Already I tell clients they need ever-more money to have any chance. $300 a month doesn’t cut it anymore. To have any hope, you need $1500 a month for AdWords or Facebook, depending on your market. Godspeed if you’re advertising insurance, financial services, or attorneys. Or to anyone under the age of 35.

If advertising online completely fails, Hwang says (and I agree) that we’ll see a lot of publications completely vanish. Ad sales won’t be enough anymore because no one will trust any of the ads, despite static ads being no more or less more effective than programmatic, text-based, or targeted ones. Paywalls will abound. No more free Google Maps or Gmail, which rely entirely on Hoovering up data for advertisers. There could be pay-to-play placement in search results (as in, to be included at all, not just as the top in the ads).

Increasingly I think publications like The NY Times, Wall Street Journal, and others that have paywalls are playing it right. And companies like Apple and Amazon will be in a good position to continue delivering maps and other “free but not free” services to their customers who pay for physical things.

One obvious downside to this pay-to-play approach is low-income people are going to be left out of a lot. Right now, the web is largely equitable. Everyone can get at the same Google or Facebook or Maps or YouTube or Wikipedia or whatever. But not if everything requires a subscription first.

At best, this could result in a lot more creativity in advertising, something that’s desperately needed.

If you must advertise, anywhere, you need to inject some creativity in the ads that make people even remotely want to look at it. Which may be impossible given most people’s aversion to being anything but bland or corporate or boring.

Think more advertising akin to Cards Against Humanity digging a big hole and less of whatever your local hospital is putting out.

Same goes for the junk most people throw at their Facebook walls every day. An appalling amount of attention is paid by marketing people and social media managers about the importance of posting at least 3x a day and other wasteful nonsense. If one more organization asks me what my hashtag goals are, I’m going to poke my eyes with rusty spoons.

Regardless, people are already so allergic to ads and this boring junk even the interesting ones are getting thrown out. Hwang notes studies of Snapchat users that the average view-time of a video ad is 1 second. It’s no better on YouTube, where it’s “whatever the minimum time required is to watch an ad”.

In the meantime, buy a subscription directly to a journalist or publication. And expect the Internet to look a lot different in the next five years.

We’re so full of white there are no jobs

So Apple rounded out the big tech companies last week with a report that basically says all our stereotypes are true: white dudes run the show and Asians are really good at math.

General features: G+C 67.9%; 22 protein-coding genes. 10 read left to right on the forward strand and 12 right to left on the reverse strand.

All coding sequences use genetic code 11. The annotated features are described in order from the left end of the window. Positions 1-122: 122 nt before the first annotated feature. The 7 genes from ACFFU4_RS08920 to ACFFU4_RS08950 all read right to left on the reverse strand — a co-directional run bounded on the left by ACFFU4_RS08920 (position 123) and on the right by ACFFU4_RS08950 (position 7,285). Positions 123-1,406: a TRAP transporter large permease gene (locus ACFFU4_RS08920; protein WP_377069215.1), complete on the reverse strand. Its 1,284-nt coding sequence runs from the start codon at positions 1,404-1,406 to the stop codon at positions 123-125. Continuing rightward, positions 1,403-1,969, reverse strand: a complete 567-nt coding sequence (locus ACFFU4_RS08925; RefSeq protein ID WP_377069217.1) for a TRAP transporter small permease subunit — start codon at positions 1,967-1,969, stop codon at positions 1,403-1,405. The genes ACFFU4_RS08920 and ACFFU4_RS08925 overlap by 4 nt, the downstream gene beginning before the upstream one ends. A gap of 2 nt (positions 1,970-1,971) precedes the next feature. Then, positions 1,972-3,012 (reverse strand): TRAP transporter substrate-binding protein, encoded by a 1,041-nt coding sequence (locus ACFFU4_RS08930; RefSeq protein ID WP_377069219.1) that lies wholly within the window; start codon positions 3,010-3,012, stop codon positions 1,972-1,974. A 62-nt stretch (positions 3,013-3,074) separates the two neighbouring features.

Remember, stereotypes don’t just appear out of nowhere, they are, technically, derived from observed conventions.

This is a complicated problem. For penis-toting white people you’re born, you go to school, get a computer for Christmas, and totally geek out and get a job later on doing geeky things.

For penis-toting black people, you go to school, maybe you sit at a computer a little bit, you probably can’t afford a computer or a very good one, or Internet access, so you go do something else.

For women it’s a whole host of different issues. We know the arguments there, and frankly, I just don’t have enough information to speak about them. I’m inclined to believe that maybe women just aren’t, in mass, as interested in technology. Women also aren’t that interested in hunting, fishing, race car driving, farting, and whittling canoes from dead trees, but no one’s stopping them from doing those things. Men generally don’t like massages, perfume, or anal sex, but no one’s stopping them or trying to push them into that, either. Insert your own gay joke here. Then call yourself a bigot.

But back to the black and white dudes with computers. The difference in these two upbringings is that one kid almost certainly went to a school with things like air conditioners and computers. I kid you not, there are schools within Indianapolis that do not have air conditioning. Computers are also not high on that list. I do not know where the seemingly endless stream of grant dollars for these things are going, but they’re not getting to the kids.

So in 20 years time you do not get to scratch your head in bewilderment why there are no black people in big tech companies.

Our national response to this is to pressure these companies to find black people and hire them. Ditto for women and anyone to “dillute” that pack of white sausages.